Coral Gables

Coral Gables considering building a new trolley garage at Fire Station on S. Dixie

Coral Gables is considering building a new trolley garage at a city’s fire station on South Dixie Highway and is asking for the community’s input on the proposed location for the storage place, which is currently the location of the City’s Fire Station 2 facility — 525 S. Dixie Hwy., near the intersection of Ponce Avenue and Riviera Drive.
Coral Gables is considering building a new trolley garage at a city’s fire station on South Dixie Highway and is asking for the community’s input on the proposed location for the storage place, which is currently the location of the City’s Fire Station 2 facility — 525 S. Dixie Hwy., near the intersection of Ponce Avenue and Riviera Drive. City of Coral Gables

Coral Gables is considering building a new trolley garage at a fire station on South Dixie Highway.

To discuss the details, the city’s Public Works Department is hosting a meeting at 6 p.m. Dec. 9 at the Coral Gables Youth Center Theater, 405 University Dr.

City staff is asking for the community’s input on the proposed location for the trolley garage, which would be housed in the City’s Fire Station 2 facility — 525 S. Dixie Hwy., near the intersection of Ponce de Leon Boulevard and Riviera Drive. Currently, the garage is on LeJeune Road, across from Coral Gables High School.

The trolley garage sparked controversy in early 2013 when neighbors learned Coral Gables had cut a deal with a developer to build a new garage in the 3300 block of Douglas Road in Coconut Grove. In exchange, the city of Coral Gables agreed to hand over land on Le Jeune Road, where the garage now sits, to Astor Development to build a luxury, mixed-use condominium tower near the tony Village of Merrick Park.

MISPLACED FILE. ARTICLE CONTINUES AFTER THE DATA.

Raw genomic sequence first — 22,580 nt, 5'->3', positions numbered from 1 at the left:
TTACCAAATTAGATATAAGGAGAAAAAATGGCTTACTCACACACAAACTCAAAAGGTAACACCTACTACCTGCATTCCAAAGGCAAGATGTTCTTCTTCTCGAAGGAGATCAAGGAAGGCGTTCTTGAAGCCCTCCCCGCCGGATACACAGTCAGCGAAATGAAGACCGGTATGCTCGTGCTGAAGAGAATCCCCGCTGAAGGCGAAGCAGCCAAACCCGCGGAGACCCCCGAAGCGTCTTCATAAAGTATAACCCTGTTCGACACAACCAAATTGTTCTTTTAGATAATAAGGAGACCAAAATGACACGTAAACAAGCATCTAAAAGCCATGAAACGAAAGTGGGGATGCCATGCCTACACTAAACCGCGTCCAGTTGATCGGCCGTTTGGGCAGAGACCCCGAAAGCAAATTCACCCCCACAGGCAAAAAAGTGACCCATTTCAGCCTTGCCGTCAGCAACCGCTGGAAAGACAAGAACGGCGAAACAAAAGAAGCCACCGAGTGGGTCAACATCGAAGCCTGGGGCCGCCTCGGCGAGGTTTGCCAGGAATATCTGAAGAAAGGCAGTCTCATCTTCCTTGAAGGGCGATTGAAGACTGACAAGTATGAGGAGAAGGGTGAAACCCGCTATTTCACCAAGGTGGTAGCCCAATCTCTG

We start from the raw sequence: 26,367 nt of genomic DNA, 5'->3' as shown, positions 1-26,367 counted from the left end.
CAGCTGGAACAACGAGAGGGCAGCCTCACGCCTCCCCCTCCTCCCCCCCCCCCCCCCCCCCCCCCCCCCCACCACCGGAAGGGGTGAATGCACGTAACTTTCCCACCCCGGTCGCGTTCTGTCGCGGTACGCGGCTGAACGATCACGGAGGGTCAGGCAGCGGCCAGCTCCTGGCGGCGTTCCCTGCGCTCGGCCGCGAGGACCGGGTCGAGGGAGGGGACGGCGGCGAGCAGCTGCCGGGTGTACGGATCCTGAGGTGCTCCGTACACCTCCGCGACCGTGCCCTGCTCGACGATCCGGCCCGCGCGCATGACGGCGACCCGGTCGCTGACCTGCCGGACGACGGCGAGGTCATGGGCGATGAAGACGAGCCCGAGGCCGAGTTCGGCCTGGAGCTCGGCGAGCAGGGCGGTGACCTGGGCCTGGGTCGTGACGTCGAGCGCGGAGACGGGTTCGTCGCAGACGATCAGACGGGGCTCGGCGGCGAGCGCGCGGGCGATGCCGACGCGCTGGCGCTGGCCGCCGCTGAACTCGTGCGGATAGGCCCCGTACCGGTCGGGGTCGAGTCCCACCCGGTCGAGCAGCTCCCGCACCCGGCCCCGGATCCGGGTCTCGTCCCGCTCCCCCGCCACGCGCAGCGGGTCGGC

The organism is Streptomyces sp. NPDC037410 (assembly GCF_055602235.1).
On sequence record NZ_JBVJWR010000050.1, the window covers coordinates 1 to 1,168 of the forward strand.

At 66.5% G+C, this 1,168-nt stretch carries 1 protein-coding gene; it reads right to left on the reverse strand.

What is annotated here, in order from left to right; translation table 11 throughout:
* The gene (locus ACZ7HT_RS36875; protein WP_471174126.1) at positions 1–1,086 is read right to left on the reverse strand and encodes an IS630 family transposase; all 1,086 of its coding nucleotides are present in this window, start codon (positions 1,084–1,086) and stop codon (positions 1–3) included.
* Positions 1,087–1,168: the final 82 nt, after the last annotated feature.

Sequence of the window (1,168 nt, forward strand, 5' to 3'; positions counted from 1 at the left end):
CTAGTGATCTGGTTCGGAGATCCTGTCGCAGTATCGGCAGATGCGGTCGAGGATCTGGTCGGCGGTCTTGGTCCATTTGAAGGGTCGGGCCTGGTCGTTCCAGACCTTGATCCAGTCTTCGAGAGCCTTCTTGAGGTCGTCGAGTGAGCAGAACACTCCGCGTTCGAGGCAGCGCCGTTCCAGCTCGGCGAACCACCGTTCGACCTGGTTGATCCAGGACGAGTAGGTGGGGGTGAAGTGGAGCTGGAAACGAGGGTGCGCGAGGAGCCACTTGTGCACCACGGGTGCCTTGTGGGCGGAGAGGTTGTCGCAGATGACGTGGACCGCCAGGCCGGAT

Helped by a team of pro bono lawyers and University of Miami law professor Anthony Alfieri, West Grove residents sued the city of Miami, arguing they had not received proper notice before construction began. A judge sided with the developer, but then Coral Gables sued, arguing Astor had violated its contract by not adhering to Miami’s zoning rules.

In the meantime, resident Clarice Cooper, who lives across the street from the garage, complained the project violated the federal 1964 Civil Rights Act, which requires neighborhood surveys when federal transportation money is used. Some of the trolley were purchased with federal funds. Federal officials sided with Cooper, citing both Coral Gables and Miami as well as the county for violating the landmark law.

Although Astor completed the project, Coral Gables never moved the trolleys there, leaving the building on Douglas Road vacant.

In August, Coral Gables settled its dispute with Astor when the company agreed to build a new trolley garage in Coral Gables. Astor had proposed building the garage on the first floor of its condo tower, but that ran into issues.

Hence, the new effort to move the trolley to the Coral Gables fire station on South Dixie Highway.

In the new plan, Astor Development would pay $4 million to build the garage; the city of Coral Gables’ taxpayers would pay the remaining $1 million. Part of the funds also would go toward renovating the fire station.

If you go

What: City of Coral Gables Public Works Department is hosting a meeting at 6 p.m. Dec. 9 at the Coral Gables Youth Center Theater, 405 University Dr. to discuss a proposed plan to build a $5 million trolley garage at the fire station on South Dixie Highway. The meeting will be held at the Coral Gables Youth Center Theater, 405 University Dr. For information, call 305-460-5004.

Those who cannot attend the meeting can submit written comments by Dec. 16 to the Public Works Department at 2800 SW 72nd Ave., Miami, 33155.

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